Figure 6: Validation of selected genes in HC cells and tissue samples. A. The lysates of QBC939 cells transefected with PRR11-shRNA or empty vector were probed for expression of Vim, E-Cadherin, UCHL1, SNAT1, and EGR1 proteins by Western blotting. B. Positive expression of PRR11, UCHL1, SNAT1, and EGR1 proteins in human hilar cholangiocarcinoma as determined by immunohistochemistry. Original Magnification: Large pictures: IHC×40; Small pictures: ×400. C. Correlation among PRR11, UCHL1, SNAT1, and EGR1.


Alteration of cell cycle regulatory proteins is an essential step in carcinogenesis [1]. PRR11 is a newly identified gene that is located on chromosome17q22. The PRR11 gene product contains multiple highly conserved motifs in the C-terminus that are associated with cell cycle regulated protein degradation. In prior studies, PRR11 was suggested to be a negative effector in cell cycle regulation of tumor cells [2]. However, little is known about its distributions and clinical value in human solid tumors. In the current study, immunohistochemical techniques were used to assess expression levels of PRR11 in six gastrointestinal tumor types and the expression of PRR11 was correlated with clinical outcomes in patients with HC. We also explored the possible mechanism underlying PRR11 promoting cell proliferation and tumor growth of HC.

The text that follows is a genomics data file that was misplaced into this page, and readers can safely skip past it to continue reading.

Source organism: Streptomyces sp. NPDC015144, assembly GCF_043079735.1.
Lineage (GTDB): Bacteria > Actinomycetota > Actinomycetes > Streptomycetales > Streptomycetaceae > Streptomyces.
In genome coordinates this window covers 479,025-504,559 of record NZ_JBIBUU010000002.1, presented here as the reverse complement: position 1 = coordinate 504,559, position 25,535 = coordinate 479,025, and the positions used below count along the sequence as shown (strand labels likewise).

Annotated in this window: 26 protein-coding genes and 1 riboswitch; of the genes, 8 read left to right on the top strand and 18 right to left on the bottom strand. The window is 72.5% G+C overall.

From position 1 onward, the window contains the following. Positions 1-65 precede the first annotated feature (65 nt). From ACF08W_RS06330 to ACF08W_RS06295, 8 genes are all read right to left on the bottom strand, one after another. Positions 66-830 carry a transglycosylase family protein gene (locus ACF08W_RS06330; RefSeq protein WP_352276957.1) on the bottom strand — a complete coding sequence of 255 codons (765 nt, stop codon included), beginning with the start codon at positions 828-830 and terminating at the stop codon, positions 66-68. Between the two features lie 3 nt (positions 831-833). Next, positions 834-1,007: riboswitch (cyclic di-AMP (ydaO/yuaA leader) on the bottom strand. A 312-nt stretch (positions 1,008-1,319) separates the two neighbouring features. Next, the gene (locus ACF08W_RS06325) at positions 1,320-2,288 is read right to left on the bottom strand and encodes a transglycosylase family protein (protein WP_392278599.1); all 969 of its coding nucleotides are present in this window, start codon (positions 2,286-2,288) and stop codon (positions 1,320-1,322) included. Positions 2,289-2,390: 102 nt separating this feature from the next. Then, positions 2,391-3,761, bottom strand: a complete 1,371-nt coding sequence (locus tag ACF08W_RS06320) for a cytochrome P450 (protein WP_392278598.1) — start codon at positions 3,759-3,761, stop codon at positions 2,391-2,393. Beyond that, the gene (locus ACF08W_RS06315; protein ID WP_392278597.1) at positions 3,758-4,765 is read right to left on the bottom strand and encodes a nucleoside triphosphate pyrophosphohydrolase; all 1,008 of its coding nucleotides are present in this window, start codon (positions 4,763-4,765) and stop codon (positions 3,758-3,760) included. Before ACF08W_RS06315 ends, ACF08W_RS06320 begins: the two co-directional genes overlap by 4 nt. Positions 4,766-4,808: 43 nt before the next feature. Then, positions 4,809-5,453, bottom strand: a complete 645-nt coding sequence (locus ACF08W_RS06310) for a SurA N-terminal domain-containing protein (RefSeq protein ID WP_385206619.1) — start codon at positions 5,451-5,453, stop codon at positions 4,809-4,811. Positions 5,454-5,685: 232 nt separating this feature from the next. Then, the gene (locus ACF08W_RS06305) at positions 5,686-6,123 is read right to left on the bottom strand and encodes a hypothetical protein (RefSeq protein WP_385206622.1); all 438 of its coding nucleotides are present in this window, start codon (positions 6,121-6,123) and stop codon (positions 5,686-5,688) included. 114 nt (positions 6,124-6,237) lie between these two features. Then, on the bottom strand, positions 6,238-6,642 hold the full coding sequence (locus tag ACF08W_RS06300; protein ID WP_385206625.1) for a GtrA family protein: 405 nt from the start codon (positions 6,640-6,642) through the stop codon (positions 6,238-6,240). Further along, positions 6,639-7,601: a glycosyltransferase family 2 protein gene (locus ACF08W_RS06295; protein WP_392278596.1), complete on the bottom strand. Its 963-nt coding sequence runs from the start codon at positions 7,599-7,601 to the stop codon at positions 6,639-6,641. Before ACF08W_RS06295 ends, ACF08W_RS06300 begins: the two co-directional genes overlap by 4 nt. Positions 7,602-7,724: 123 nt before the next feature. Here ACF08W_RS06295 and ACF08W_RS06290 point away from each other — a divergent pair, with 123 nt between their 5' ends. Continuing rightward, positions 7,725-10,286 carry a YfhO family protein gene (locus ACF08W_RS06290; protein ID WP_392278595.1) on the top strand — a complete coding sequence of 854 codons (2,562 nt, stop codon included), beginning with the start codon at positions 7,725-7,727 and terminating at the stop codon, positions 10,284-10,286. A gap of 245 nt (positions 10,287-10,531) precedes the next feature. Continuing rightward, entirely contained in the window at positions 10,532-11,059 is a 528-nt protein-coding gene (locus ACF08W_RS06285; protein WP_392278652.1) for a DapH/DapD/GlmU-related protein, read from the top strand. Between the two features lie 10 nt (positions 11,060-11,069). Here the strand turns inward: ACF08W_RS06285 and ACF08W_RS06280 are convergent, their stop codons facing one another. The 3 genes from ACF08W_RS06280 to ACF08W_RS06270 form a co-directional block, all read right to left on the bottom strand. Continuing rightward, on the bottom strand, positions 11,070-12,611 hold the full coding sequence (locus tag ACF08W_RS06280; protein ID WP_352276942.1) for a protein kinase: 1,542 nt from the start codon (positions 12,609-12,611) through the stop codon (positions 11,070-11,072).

The expression profile of PRR11 has been investigated in lung cancer, and the protein appears tobe involved in progression of the cell cycle. PRR11 was found to be over-expressed in about half lung cancer specimens [2]. In the present study, we found that PRR11 was broadly expressed in human solid cancers, with the highest expression in ESCC (93.0%) and lowest levels in HCC (53.3%). This result confirmed a prior observation that PRR11 was specifically up-regulated in squamous cell carcinoma of lung cancer [2]. Expression of PRR11 was significantly altered in 5 tumors of digestive system (ESCC, GC, PDC, CRC, and HC), but not in HCC. The higher rates of PRR11 staining in ESCC and PDC will render PRR11 not suitable for prognostic study and the genetic and molecular pathogenesis of HC is currently unclear, therefore the current study was designed to explore the clinical significance of PRR11 in HC.